They are not getting results because they don’t know how. Yes Do you have a repeatable 90-day (or more) sales onboarding program in place? If not, read about how to set one up in our eBook here. You have to give your team the tools they need to perform.


Problem #4: They go after the wrong deals.

Do you have a salesperson who is closing deals that you don’t even want? Don’t let your business be shaped from the bottom-up. Business leaders determine what kinds of business it makes sense to go after and Sales Managers make it clear to the sales team with consistent review and reinforcement.

Possible Cause Potentially Fixable by Manager? Possible Solutions
They don’t have enough leads in their pipeline and it seems easier to fight for the poor-fit, lame deals than it does to go get fresh and better
Yes This should be addressed by you (as the Sales Manager). You are supposed to be holding your salespeople accountable to a healthy sales pipeline. If pipelines are getting fluffy, look at when and how you are reviewing them. They should be reviewed routinely, frequently, and on an individual, per-salesperson basis. You should be asking about the deals in their pipelines and why there are in the stage they are in. Are they fully qualified? Are they sitting there when they should really be dropped?
They are set in their ways of doing things and unwilling to get out of their comfort zone. ? If someone exhibits lack of commitment, unwillingness or inability to focus on the right deals, then you need to consider replacing them with someone who will.
They have a high need for approval and have a hard time pushing back or even being upfront with prospects. Yes A salesperson that does this can change, but it may take a lot of work. You would have to be very diligent about pre-briefing and de-briefing sales calls, helping them to plan what to say and be comfortable with it. It will take a lot of role-playing. Just as importantly, you need to build up this salesperson’s self-esteem so they aren’t so dependent on what prospects think of them.
They are not given clear, consistent messages about which leads to go after. Yes Have you communicated this clearly to your sales team? Are there defined criteria to qualify the right leads? Are those priority leads supported by the sales compensation / commission structures? For example, do you tell them to go after one type of deal but actually incentivize them to go after another based on what they earn per closed deal? Get this in order and it should resolve the problem.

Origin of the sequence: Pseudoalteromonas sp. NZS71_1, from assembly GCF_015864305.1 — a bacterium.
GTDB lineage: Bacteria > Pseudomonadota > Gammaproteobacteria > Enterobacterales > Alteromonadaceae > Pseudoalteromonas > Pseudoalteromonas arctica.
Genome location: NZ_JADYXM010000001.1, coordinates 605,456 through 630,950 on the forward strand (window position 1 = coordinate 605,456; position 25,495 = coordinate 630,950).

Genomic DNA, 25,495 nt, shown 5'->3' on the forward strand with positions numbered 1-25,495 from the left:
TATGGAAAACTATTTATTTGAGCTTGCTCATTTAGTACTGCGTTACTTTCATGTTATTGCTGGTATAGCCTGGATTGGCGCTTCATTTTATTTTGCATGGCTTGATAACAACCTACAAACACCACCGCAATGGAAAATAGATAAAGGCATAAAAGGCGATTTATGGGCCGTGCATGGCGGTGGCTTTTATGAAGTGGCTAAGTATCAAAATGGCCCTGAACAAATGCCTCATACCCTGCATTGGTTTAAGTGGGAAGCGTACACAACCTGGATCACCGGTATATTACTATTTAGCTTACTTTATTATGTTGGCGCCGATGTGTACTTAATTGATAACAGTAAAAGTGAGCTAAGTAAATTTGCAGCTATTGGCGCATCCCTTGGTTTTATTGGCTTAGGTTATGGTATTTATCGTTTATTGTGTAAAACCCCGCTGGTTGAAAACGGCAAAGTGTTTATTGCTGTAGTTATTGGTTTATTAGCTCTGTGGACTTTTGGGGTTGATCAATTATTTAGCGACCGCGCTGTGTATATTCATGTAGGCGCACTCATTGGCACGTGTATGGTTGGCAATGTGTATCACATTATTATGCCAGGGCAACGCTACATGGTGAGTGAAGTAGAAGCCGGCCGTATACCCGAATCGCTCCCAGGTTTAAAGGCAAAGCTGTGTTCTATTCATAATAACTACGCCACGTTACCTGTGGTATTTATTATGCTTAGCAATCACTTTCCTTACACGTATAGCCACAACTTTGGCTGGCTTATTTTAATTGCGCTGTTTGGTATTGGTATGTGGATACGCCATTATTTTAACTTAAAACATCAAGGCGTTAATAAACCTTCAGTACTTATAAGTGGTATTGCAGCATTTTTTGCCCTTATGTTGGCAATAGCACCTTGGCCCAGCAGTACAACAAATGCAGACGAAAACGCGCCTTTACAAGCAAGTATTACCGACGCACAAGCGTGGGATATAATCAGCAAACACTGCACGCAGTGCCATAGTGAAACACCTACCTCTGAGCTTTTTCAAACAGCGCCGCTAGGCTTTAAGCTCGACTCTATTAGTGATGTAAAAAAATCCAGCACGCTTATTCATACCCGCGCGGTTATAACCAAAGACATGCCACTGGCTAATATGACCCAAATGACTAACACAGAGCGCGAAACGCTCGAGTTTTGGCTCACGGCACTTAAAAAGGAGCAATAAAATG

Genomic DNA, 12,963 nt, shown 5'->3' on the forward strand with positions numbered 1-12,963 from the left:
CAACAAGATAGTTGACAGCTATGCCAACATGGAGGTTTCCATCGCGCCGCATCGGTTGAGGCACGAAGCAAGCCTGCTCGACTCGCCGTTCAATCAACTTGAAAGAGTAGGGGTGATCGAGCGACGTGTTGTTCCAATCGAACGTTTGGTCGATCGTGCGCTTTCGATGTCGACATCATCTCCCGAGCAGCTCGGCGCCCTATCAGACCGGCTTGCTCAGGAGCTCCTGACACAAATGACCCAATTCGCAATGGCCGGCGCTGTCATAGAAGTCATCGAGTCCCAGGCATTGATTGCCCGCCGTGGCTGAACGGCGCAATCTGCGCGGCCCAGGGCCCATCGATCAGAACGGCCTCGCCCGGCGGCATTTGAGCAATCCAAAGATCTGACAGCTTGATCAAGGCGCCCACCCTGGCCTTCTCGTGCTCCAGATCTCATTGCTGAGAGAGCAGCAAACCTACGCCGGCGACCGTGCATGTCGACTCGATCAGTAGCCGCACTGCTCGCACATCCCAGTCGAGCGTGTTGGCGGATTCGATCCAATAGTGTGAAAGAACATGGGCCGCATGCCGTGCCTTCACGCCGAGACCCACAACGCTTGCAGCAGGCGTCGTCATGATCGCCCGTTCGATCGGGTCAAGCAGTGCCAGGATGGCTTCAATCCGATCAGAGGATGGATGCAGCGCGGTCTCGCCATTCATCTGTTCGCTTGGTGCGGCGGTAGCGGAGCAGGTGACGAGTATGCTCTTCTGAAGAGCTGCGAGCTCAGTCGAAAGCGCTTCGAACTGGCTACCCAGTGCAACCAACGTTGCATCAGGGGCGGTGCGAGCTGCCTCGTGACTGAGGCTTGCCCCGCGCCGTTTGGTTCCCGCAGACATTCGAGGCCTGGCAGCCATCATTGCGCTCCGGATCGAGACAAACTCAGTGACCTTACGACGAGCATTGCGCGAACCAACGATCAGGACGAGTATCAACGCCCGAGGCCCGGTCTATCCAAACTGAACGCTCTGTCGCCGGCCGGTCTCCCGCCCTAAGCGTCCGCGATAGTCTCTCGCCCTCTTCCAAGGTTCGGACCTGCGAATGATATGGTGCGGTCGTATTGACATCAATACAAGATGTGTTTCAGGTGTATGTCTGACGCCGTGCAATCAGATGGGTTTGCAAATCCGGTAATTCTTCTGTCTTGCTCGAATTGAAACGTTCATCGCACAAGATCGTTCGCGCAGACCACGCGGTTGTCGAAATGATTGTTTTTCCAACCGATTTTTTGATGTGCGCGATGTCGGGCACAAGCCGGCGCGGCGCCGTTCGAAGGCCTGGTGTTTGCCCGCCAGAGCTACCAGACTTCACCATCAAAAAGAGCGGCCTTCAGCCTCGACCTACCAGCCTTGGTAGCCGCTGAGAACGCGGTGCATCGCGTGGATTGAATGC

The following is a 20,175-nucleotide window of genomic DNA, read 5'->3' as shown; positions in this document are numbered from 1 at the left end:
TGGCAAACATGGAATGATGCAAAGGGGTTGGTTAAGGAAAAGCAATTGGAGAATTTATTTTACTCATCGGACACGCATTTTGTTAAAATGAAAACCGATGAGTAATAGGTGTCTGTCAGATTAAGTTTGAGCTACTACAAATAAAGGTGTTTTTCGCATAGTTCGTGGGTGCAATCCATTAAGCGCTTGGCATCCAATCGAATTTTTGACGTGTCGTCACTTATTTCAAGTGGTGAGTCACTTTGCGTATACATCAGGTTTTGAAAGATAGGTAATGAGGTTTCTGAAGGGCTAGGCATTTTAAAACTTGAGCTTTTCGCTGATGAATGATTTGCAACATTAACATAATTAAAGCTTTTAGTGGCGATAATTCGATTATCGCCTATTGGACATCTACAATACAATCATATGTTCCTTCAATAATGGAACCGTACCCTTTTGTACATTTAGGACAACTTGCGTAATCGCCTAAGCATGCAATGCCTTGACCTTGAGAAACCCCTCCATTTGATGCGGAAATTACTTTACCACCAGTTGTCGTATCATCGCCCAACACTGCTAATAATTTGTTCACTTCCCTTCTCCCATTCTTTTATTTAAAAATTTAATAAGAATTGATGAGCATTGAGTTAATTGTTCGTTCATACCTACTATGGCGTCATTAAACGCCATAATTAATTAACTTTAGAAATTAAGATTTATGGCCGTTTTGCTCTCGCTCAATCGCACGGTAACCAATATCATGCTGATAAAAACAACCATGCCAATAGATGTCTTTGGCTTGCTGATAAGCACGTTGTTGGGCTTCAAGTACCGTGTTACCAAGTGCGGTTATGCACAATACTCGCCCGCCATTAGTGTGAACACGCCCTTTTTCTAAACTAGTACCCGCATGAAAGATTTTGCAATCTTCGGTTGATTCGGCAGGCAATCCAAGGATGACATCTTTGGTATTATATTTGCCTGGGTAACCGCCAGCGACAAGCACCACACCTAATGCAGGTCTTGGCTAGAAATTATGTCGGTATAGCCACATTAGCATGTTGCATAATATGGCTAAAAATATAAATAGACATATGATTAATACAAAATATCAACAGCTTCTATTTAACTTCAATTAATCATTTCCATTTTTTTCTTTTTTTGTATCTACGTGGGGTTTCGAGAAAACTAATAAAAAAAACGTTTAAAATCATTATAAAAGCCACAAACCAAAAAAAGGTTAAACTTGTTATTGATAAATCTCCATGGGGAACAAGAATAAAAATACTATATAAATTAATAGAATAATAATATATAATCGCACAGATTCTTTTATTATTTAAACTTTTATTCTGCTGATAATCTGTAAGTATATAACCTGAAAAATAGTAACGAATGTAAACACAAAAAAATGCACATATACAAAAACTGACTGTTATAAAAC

Problem #5: They don’t close.

Most people perceive the inability to close as the problem. It’s more accurate to view it as a symptom of the real problem, which is inability to properly qualify leads. Here are some of the reasons why your salespeople aren’t qualifying leads properly, which is interfering with their ability to close deals.

Possible Cause Potentially Fixable by Manager?  Possible Solutions
They are uncomfortable asking the prospect for a decision because they need to be liked. Yes The way to prepare salespeople for potentially uncomfortable situations is through pre-briefing and scripting, so they know what to say and are comfortable saying it.
They have no clue when the prospect is ready to buy. Yes Have a standardized, repeatable sales process in place to clarify the buying process. All of your salespeople should understand the gap between what a lead has and what they want to have . . . as well as the economic impact of not getting what they want. Your salesperson should understand their decision-making process (who, what, when, where, why and how). Without understanding how the prospect will make a decision and what is important to them, the salesperson will not likely be able to propose a solution and close effectively. Rehearse the sales process with your sales team and hold them accountable to following it. This should boost your close rate and cut back on time wasted with leads that won’t close.
They don’t understand the prospect’s real needs . . . and for that reason are unable to present an effective solution. No This is something that superstar salespeople are able to do well. It has to do with understanding the emotions behind the buying process – what would cause the prospect to act and how compelling the reason is. This ability lets them focus on the right leads and waste less time with the wrong ones. This ability may not be teachable but you can determine someone’s likelihood to possess this skill through a candidate assessment.

Hopefully this gives you some ideas about how to get started fixing dysfunctions in your sales team. If you have a problem with your sales team, a sales performance expert can help you uncover the true causes and address them with the best solutions based on your circumstances.

If you have not already viewed the detailed candidate assessment we use, grab your copy here.